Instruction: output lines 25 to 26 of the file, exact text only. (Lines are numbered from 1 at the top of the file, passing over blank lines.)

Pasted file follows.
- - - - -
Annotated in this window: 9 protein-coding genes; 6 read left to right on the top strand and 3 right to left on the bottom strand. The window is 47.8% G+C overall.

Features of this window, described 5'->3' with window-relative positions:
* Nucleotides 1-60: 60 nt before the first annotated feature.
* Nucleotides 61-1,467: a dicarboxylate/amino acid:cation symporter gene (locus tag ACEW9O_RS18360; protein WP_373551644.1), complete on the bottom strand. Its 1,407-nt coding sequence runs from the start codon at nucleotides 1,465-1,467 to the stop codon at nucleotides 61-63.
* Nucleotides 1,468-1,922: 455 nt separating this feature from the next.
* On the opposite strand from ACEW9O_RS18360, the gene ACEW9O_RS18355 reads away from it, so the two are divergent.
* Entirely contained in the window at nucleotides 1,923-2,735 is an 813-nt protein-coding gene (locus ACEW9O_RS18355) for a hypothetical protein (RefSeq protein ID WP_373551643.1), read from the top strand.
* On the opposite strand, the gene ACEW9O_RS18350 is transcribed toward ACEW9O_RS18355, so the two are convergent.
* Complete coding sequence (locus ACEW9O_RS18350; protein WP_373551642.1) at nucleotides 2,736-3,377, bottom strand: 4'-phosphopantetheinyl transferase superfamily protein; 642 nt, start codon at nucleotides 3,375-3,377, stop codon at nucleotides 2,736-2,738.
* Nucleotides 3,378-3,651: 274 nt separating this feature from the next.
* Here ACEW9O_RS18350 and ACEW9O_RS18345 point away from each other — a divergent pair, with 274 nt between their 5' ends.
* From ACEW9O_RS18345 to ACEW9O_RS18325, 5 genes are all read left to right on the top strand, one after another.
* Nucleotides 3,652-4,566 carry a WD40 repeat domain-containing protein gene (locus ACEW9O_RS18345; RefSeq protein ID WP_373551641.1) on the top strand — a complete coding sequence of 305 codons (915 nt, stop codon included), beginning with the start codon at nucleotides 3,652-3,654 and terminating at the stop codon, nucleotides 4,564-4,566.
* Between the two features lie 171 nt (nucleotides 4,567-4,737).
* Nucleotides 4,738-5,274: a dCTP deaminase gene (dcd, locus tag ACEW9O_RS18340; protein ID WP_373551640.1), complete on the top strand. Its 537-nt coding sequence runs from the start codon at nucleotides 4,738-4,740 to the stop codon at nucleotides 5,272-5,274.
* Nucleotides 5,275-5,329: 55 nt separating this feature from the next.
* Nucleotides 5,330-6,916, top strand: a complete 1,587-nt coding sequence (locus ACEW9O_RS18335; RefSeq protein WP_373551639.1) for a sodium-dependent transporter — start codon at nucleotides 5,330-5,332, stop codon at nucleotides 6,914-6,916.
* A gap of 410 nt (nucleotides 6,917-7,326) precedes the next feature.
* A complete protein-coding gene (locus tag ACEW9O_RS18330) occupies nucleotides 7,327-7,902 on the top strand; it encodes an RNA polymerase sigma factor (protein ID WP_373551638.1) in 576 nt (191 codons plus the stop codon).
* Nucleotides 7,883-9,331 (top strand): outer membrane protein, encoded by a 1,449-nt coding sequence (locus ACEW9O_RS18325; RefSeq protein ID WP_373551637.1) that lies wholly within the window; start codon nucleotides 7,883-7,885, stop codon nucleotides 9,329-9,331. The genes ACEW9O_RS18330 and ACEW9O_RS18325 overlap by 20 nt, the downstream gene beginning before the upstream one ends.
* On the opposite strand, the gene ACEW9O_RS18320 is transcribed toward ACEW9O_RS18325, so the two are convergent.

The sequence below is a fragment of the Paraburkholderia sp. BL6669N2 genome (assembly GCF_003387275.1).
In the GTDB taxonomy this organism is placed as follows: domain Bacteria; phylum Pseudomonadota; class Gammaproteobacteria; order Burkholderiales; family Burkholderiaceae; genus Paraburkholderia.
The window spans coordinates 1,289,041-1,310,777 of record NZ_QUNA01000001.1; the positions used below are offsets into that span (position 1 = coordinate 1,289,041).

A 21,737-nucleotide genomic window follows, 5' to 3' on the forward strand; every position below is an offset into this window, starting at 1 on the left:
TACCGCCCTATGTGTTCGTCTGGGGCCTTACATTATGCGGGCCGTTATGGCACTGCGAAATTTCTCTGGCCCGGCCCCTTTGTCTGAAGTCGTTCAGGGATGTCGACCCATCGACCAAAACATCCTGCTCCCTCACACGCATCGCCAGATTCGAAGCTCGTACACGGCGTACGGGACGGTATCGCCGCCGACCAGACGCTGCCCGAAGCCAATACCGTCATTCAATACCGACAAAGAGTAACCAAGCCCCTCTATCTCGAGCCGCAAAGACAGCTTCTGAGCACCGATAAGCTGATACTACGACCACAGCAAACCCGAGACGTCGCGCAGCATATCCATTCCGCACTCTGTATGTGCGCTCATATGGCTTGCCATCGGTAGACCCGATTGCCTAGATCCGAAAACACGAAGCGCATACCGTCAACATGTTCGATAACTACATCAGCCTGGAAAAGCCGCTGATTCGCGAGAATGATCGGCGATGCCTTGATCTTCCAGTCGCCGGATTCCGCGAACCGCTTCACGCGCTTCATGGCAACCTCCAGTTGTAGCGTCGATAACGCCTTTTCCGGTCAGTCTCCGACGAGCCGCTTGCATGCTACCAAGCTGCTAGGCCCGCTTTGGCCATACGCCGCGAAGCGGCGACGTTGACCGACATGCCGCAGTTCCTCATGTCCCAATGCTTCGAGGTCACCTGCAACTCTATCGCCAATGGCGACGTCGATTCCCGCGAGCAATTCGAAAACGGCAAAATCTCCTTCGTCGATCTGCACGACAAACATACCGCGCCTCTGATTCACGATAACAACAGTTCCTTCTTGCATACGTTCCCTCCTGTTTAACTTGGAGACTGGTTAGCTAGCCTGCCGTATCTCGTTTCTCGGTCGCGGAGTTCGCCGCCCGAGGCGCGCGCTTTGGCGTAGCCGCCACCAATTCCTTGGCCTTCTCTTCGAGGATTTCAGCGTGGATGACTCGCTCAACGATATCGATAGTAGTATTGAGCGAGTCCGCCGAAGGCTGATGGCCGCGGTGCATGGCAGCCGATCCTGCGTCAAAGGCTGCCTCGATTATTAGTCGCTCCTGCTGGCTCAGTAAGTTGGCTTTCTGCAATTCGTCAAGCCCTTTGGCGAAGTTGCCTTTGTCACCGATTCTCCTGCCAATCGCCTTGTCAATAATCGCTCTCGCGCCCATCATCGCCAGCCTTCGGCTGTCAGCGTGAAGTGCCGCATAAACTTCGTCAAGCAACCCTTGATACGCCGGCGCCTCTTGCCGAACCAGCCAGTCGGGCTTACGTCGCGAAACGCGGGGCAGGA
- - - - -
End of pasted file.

A 21,737-nucleotide genomic window follows, 5' to 3' on the forward strand; every position below is an offset into this window, starting at 1 on the left:
TACCGCCCTATGTGTTCGTCTGGGGCCTTACATTATGCGGGCCGTTATGGCACTGCGAAATTTCTCTGGCCCGGCCCCTTTGTCTGAAGTCGTTCAGGGATGTCGACCCATCGACCAAAACATCCTGCTCCCTCACACGCATCGCCAGATTCGAAGCTCGTACACGGCGTACGGGACGGTATCGCCGCCGACCAGACGCTGCCCGAAGCCAATACCGTCATTCAATACCGACAAAGAGTAACCAAGCCCCTCTATCTCGAGCCGCAAAGACAGCTTCTGAGCACCGATAAGCTGATACTACGACCACAGCAAACCCGAGACGTCGCGCAGCATATCCATTCCGCACTCTGTATGTGCGCTCATATGGCTTGCCATCGGTAGACCCGATTGCCTAGATCCGAAAACACGAAGCGCATACCGTCAACATGTTCGATAACTACATCAGCCTGGAAAAGCCGCTGATTCGCGAGAATGATCGGCGATGCCTTGATCTTCCAGTCGCCGGATTCCGCGAACCGCTTCACGCGCTTCATGGCAACCTCCAGTTGTAGCGTCGATAACGCCTTTTCCGGTCAGTCTCCGACGAGCCGCTTGCATGCTACCAAGCTGCTAGGCCCGCTTTGGCCATACGCCGCGAAGCGGCGACGTTGACCGACATGCCGCAGTTCCTCATGTCCCAATGCTTCGAGGTCACCTGCAACTCTATCGCCAATGGCGACGTCGATTCCCGCGAGCAATTCGAAAACGGCAAAATCTCCTTCGTCGATCTGCACGACAAACATACCGCGCCTCTGATTCACGATAACAACAGTTCCTTCTTGCATACGTTCCCTCCTGTTTAACTTGGAGACTGGTTAGCTAGCCTGCCGTATCTCGTTTCTCGGTCGCGGAGTTCGCCGCCCGAGGCGCGCGCTTTGGCGTAGCCGCCACCAATTCCTTGGCCTTCTCTTCGAGGATTTCAGCGTGGATGACTCGCTCAACGATATCGATAGTAGTATTGAGCGAGTCCGCCGAAGGCTGATGGCCGCGGTGCATGGCAGCCGATCCTGCGTCAAAGGCTGCCTCGATTATTAGTCGCTCCTGCTGGCTCAGTAAGTTGGCTTTCTGCAATTCGTCAAGCCCTTTGGCGAAGTTGCCTTTGTCACCGATTCTCCTGCCAATCGCCTTGTCAATAATCGCTCTCGCGCCCATCATCGCCAGCCTTCGGCTGTCAGCGTGAAGTGCCGCATAAACTTCGTCAAGCAACCCTTGATACGCCGGCGCCTCTTGCCGAACCAGCCAGTCGGGCTTACGTCGCGAAACGCGGGGCAGGA